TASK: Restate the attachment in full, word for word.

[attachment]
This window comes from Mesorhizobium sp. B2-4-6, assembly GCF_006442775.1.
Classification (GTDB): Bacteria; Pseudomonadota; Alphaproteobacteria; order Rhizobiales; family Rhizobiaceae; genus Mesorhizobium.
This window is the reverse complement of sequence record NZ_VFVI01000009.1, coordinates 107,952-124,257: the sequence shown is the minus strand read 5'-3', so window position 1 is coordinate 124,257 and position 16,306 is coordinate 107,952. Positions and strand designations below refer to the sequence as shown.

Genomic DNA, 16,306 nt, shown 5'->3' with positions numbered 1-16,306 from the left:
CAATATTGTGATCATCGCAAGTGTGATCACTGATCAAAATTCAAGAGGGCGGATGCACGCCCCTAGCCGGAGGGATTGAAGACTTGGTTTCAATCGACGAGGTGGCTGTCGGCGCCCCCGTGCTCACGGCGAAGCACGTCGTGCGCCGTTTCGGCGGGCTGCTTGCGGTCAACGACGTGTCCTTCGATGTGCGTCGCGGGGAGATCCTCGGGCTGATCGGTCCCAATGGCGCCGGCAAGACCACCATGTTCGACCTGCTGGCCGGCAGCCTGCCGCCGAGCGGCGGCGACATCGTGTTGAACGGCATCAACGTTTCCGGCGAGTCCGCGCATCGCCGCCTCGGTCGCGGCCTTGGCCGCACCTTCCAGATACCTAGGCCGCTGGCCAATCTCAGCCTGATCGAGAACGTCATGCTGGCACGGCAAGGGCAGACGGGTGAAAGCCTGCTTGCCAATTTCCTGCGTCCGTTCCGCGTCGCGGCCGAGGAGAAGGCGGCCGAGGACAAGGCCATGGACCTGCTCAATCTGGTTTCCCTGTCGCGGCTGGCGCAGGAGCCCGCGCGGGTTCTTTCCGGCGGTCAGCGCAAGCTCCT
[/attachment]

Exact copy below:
This window comes from Mesorhizobium sp. B2-4-6, assembly GCF_006442775.1.
Classification (GTDB): Bacteria; Pseudomonadota; Alphaproteobacteria; order Rhizobiales; family Rhizobiaceae; genus Mesorhizobium.
This window is the reverse complement of sequence record NZ_VFVI01000009.1, coordinates 107,952-124,257: the sequence shown is the minus strand read 5'-3', so window position 1 is coordinate 124,257 and position 16,306 is coordinate 107,952. Positions and strand designations below refer to the sequence as shown.

Genomic DNA, 16,306 nt, shown 5'->3' with positions numbered 1-16,306 from the left:
CAATATTGTGATCATCGCAAGTGTGATCACTGATCAAAATTCAAGAGGGCGGATGCACGCCCCTAGCCGGAGGGATTGAAGACTTGGTTTCAATCGACGAGGTGGCTGTCGGCGCCCCCGTGCTCACGGCGAAGCACGTCGTGCGCCGTTTCGGCGGGCTGCTTGCGGTCAACGACGTGTCCTTCGATGTGCGTCGCGGGGAGATCCTCGGGCTGATCGGTCCCAATGGCGCCGGCAAGACCACCATGTTCGACCTGCTGGCCGGCAGCCTGCCGCCGAGCGGCGGCGACATCGTGTTGAACGGCATCAACGTTTCCGGCGAGTCCGCGCATCGCCGCCTCGGTCGCGGCCTTGGCCGCACCTTCCAGATACCTAGGCCGCTGGCCAATCTCAGCCTGATCGAGAACGTCATGCTGGCACGGCAAGGGCAGACGGGTGAAAGCCTGCTTGCCAATTTCCTGCGTCCGTTCCGCGTCGCGGCCGAGGAGAAGGCGGCCGAGGACAAGGCCATGGACCTGCTCAATCTGGTTTCCCTGTCGCGGCTGGCGCAGGAGCCCGCGCGGGTTCTTTCCGGCGGTCAGCGCAAGCTCCT